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M&T Bank Corp. v. Gemstone CDO VII

NEW YORK SUPREME COURT, APPELLATE DIVISION, FOURTH DEPARTMENT


December 30, 2009

M&T BANK CORPORATION, RESPONDENT,
v.
GEMSTONE CDO VII, LTD., ET AL., DEFENDANTS, AND DEUTSCHE BANK SECURITIES, INC., ET AL., APPELLANTS.

Appeals from an order of the Supreme Court, Erie County (John M. Curran, J.), entered in May 12, 2009. The order, insofar as appealed from, denied in part the motion of defendants Deutsche Bank Securities, Inc. and Deutsche Bank AG seeking dismissal of the complaint against defendant Deutsche Bank Securities, Inc. and denied in part the motion of defendants HBK Investments, LP, HBK Partners II LP, and HBK Management LLC seeking dismissal of the complaint against them.

Published by New York State Law Reporting Bureau pursuant to Judiciary Law § 431.

As corrected through Wednesday, February 10, 2010

It is hereby ordered that the order so appealed from is unanimously modified on the law by granting those parts of the motion of defendants Deutsche Bank Securities, Inc. and Deutsche Bank AG seeking dismissal of the third, fifth and sixth causes of action against defendant Deutsche Bank Securities, Inc. and dismissing those causes of action against that defendant and by granting those parts of the motion of defendants HBK Investments, LP, HBK Partners II LP, and HBK Management LLC seeking dismissal of the first cause of action against them insofar as that cause of action is based upon alleged oral misrepresentations made after February 21, 2007 and dismissal of the third and fourth causes of action against them and dismissing the first cause of action to that extent against those defendants and dismissing the third and fourth causes of action against those defendants and as modified the order is affirmed without costs.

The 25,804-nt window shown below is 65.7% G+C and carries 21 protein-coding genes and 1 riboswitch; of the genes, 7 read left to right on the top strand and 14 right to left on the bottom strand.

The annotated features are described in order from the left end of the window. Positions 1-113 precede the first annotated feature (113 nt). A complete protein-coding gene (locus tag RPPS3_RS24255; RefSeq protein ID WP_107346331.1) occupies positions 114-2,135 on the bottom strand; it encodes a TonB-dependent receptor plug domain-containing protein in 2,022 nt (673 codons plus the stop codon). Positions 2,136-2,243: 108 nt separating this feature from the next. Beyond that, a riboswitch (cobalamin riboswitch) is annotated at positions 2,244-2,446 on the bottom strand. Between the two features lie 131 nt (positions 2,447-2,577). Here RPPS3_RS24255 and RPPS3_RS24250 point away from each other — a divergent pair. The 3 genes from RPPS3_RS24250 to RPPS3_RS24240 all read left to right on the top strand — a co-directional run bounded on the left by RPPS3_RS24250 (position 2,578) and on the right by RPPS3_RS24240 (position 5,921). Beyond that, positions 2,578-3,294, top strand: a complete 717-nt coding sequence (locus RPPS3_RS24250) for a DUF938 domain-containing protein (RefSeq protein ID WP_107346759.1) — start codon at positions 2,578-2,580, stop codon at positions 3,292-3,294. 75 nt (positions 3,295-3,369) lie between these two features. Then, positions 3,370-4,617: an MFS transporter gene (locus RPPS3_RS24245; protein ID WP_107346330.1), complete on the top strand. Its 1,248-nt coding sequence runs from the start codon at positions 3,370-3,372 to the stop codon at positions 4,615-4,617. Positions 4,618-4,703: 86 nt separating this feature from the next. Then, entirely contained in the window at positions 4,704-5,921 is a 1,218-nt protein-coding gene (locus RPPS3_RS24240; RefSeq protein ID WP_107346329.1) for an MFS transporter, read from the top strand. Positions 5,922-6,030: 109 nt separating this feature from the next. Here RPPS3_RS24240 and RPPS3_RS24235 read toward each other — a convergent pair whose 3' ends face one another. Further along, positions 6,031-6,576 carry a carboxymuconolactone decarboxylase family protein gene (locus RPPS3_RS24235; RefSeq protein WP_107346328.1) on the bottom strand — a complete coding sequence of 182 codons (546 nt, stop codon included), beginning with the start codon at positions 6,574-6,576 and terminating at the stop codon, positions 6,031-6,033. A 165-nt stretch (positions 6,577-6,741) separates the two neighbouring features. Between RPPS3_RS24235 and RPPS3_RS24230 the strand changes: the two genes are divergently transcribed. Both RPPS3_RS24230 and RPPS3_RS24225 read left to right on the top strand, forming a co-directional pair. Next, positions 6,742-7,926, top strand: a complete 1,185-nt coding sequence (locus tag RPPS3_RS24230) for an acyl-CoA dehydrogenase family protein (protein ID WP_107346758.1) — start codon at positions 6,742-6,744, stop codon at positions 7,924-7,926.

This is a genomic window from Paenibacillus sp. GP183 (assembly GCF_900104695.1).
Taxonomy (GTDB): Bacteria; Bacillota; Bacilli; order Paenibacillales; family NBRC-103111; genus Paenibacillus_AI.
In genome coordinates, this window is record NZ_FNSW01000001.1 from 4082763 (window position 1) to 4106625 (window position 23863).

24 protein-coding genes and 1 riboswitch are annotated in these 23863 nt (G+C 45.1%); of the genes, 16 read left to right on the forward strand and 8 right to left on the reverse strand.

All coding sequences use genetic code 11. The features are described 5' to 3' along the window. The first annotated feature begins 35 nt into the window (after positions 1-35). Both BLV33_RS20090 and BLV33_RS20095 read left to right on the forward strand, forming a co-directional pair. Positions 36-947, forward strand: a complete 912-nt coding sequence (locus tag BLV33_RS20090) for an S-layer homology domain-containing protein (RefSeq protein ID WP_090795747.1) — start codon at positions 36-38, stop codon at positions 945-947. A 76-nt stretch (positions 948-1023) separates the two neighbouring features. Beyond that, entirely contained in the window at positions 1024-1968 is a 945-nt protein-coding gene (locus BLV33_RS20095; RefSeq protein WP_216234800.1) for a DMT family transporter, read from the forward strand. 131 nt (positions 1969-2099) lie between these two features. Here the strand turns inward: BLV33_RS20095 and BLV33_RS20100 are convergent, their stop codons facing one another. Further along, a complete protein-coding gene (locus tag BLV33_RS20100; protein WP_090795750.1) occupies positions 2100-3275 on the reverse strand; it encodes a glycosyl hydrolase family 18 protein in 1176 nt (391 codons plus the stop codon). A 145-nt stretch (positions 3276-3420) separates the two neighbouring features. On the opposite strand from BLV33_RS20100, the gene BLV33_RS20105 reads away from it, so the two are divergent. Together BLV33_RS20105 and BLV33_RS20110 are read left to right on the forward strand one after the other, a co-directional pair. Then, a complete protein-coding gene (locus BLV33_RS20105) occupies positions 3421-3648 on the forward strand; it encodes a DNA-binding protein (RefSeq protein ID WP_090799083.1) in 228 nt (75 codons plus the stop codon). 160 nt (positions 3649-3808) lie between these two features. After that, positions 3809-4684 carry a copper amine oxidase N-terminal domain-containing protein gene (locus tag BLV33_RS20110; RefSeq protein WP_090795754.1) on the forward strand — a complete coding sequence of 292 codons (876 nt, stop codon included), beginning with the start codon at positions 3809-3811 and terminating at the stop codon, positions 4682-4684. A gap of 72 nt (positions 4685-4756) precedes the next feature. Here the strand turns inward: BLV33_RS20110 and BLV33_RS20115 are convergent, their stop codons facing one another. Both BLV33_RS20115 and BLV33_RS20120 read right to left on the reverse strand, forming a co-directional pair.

Memorandum

Defendant Deutsche Bank Securities, Inc. (DBSI) contends on appeal that Supreme Court erred in denying that part of the motion of DBSI and Deutsche Bank AG (DBAG) seeking dismissal of the complaint against DBSI, and defendants HBK Investments LP, HBK Partners II LP, and HBK Management LLC (collectively, HBK defendants) contend on appeal that the court erred in denying their motion seeking dismissal of the complaint against them. We conclude that the court should have granted those parts of the motion of DBSI and DBAG with respect to the third, fifth and sixth causes of action against DBSI. In addition, we conclude that the court should have granted those parts of the motion of the HBK defendants with respect to the first cause of action insofar as that cause of action is based upon alleged oral misrepresentations made after February 21, 2007, as well as with respect to the third and fourth causes of action. We therefore modify the order accordingly.